The contract is set to expire next year.
Making good on a promise to ice-out any U.S. technology company that could not promise to keep information from the prying eyes of American intelligence agencies, the German government has cancelled a multiyear contract with Verizon.
According to Reuters, the German government will no longer rely on Verizon to support its Berlin-Bonn network, which is used for interagency communication between government ministries. Verizon has curated this service since 2010, and the contract is set to expire next year.
This is the first direct action taken under a new directive issued by the German government last month saying it would no longer do business with international telecommunications companies that could not promise to protect data from foreign governments. The policy was in direct response to National Security Agency (NSA) spying operations exposed by former contractor Edward Snowden last year.
Earlier this year, Berlin officials held negotiations with the U.S. but failed to reach the “no-spy” resolution they wanted.
Germany has been at the forefront of international criticism against the U.S. for its spying and data-collection programs. In the documents leaked by Snowden, it was revealed the U.S. regularly forced American Internet companies to give up data about U.S. and international citizens. Germans were further upset when it was uncovered that American spies had directly tapped Chancellor Angela Merkel’s own telephone.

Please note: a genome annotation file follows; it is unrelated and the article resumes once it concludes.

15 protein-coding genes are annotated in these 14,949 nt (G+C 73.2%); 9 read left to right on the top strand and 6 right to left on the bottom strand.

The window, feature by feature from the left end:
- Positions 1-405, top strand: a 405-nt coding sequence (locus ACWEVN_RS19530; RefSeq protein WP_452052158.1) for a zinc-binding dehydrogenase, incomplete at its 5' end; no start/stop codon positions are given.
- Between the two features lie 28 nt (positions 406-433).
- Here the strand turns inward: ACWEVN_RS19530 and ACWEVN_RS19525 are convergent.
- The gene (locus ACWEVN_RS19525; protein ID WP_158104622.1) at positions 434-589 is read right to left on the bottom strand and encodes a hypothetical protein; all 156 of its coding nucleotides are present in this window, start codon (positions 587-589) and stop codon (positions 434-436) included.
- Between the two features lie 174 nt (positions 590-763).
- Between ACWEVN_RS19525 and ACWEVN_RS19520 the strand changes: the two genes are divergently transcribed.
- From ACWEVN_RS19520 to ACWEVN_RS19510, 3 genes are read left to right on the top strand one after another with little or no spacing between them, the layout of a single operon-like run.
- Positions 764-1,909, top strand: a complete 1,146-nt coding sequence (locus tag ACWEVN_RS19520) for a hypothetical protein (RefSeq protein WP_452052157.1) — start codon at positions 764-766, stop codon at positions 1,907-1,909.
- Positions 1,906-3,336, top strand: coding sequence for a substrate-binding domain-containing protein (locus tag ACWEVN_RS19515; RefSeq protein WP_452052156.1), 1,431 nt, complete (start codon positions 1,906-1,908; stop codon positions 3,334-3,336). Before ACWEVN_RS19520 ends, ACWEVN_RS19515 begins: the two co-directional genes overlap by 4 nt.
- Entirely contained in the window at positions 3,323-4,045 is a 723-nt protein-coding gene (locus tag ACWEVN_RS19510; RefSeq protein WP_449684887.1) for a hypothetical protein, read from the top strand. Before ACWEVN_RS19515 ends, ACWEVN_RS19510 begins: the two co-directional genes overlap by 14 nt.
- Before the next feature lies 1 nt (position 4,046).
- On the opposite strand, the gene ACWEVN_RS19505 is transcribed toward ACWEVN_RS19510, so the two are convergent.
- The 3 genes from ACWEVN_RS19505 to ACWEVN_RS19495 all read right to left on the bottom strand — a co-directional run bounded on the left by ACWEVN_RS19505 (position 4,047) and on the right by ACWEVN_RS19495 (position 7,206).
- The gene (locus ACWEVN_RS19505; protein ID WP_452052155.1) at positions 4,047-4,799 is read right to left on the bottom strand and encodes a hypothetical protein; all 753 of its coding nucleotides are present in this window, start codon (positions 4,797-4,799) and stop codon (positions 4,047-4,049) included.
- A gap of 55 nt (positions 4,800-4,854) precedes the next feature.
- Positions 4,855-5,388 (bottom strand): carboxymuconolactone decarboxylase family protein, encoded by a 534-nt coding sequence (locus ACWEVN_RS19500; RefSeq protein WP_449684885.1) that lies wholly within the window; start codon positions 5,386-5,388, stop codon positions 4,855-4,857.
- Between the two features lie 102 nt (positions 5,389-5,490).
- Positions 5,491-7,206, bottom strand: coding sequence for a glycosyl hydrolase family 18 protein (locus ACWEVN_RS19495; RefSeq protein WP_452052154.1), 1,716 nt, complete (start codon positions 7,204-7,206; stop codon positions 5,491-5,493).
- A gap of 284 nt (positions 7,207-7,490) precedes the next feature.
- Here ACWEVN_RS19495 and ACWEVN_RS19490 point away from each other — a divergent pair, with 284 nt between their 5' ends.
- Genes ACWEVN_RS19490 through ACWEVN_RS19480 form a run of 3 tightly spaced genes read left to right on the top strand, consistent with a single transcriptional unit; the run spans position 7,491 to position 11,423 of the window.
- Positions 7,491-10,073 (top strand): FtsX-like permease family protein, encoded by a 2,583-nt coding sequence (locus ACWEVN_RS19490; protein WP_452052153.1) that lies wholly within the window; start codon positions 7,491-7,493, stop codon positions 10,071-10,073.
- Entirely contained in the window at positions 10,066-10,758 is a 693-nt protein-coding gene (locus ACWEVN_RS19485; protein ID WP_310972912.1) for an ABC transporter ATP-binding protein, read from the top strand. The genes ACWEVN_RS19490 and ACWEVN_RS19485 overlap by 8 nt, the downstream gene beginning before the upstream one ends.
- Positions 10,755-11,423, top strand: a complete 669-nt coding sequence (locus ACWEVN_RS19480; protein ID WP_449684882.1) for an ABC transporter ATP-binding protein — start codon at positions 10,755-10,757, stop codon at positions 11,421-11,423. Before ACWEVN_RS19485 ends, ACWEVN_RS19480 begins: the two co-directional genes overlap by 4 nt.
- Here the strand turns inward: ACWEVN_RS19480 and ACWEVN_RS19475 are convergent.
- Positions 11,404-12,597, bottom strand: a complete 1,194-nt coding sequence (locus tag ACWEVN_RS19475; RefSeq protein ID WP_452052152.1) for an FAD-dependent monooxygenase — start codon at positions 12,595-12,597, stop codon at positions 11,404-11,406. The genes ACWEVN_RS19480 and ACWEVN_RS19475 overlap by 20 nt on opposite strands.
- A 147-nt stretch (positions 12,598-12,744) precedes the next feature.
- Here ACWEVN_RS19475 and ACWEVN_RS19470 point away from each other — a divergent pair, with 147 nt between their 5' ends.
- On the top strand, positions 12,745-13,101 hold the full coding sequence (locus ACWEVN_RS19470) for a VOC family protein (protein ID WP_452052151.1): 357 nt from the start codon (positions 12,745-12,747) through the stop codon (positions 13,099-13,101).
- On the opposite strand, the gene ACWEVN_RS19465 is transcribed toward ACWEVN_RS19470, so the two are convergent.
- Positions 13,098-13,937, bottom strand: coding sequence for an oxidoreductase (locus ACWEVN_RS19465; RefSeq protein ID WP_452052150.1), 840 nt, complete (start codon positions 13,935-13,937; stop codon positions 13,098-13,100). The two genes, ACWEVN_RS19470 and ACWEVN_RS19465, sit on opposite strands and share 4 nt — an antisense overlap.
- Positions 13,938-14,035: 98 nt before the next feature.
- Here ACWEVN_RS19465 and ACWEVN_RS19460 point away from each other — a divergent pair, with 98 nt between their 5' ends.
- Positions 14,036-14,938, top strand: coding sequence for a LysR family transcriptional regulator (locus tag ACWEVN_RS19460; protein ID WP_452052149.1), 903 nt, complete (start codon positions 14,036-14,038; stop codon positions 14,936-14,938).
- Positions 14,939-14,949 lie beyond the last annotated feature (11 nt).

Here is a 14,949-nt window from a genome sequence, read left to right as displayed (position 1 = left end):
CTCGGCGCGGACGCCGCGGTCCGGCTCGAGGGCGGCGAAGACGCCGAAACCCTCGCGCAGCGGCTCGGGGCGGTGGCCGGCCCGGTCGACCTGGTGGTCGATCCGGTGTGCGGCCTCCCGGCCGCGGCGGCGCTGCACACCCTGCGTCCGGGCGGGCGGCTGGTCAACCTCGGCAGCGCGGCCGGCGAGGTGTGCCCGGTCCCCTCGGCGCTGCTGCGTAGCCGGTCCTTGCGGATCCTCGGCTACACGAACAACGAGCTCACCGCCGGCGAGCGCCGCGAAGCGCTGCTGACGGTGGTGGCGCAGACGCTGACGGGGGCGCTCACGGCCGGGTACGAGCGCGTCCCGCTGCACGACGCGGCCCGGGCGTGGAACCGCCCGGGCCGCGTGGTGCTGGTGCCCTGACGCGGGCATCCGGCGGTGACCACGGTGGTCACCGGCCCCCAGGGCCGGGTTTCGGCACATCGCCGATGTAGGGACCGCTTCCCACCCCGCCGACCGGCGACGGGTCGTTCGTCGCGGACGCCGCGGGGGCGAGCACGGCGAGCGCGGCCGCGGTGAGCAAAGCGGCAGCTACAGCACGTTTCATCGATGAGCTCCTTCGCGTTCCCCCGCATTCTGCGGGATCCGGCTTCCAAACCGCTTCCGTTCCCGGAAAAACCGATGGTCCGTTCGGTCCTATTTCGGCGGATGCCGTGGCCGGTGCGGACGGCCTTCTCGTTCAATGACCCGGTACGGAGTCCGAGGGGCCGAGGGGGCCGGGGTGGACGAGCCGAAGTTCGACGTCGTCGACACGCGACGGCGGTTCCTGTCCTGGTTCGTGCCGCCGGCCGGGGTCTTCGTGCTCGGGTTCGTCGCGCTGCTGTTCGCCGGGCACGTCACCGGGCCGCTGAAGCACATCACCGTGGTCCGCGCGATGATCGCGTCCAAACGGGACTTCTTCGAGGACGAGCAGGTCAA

Germany’s Interior Ministry said that Deutsche Telekom AG DTEGn.DE would replace the services currently provided by Verizon. In a written statement, the ministry said that Deutsche Telekom already provides some of the government’s most sensitive communications networks and would offer more security than Verizon.
“The pressures on networks as well as the risks from highly developed viruses or Trojans are rising,” the ministry’s statement said. “Furthermore, the ties revealed between foreign intelligence agencies and firms in the wake of the U.S. National Security Agency (NSA) affair show that the German government needs a very high level of security for its critical networks.”
Defending his company’s reputation, Detlef Eppig, head of Verizon’s German division, said that Verizon German complies with German Law.
“The U.S. government cannot compel us to produce customers’ data stored in data centers outside the U.S., and if it attempts to do so, we would challenge that attempt in court,” a Verizon spokesperson said.
The same spokesman told Reuters that Verizon had not received any requests from Washington in 2013 asking for data stored in other countries. However, when pressed about whether demands had been made in previous years, the company declined to comment.
Though this move is intended to send a strong statement, there are still skeptics who wonder if the German government will be able to part with one of its biggest contractors, a subsidiary of the American Computer Sciences Corporation (CSC). Last month, WorldCrunch wrote about how CSC holds more than 100 federal and state contracts in Germany, despite having been implicated in the troubling detention and torture of a Kuwaiti-born German citizen back in 2004.
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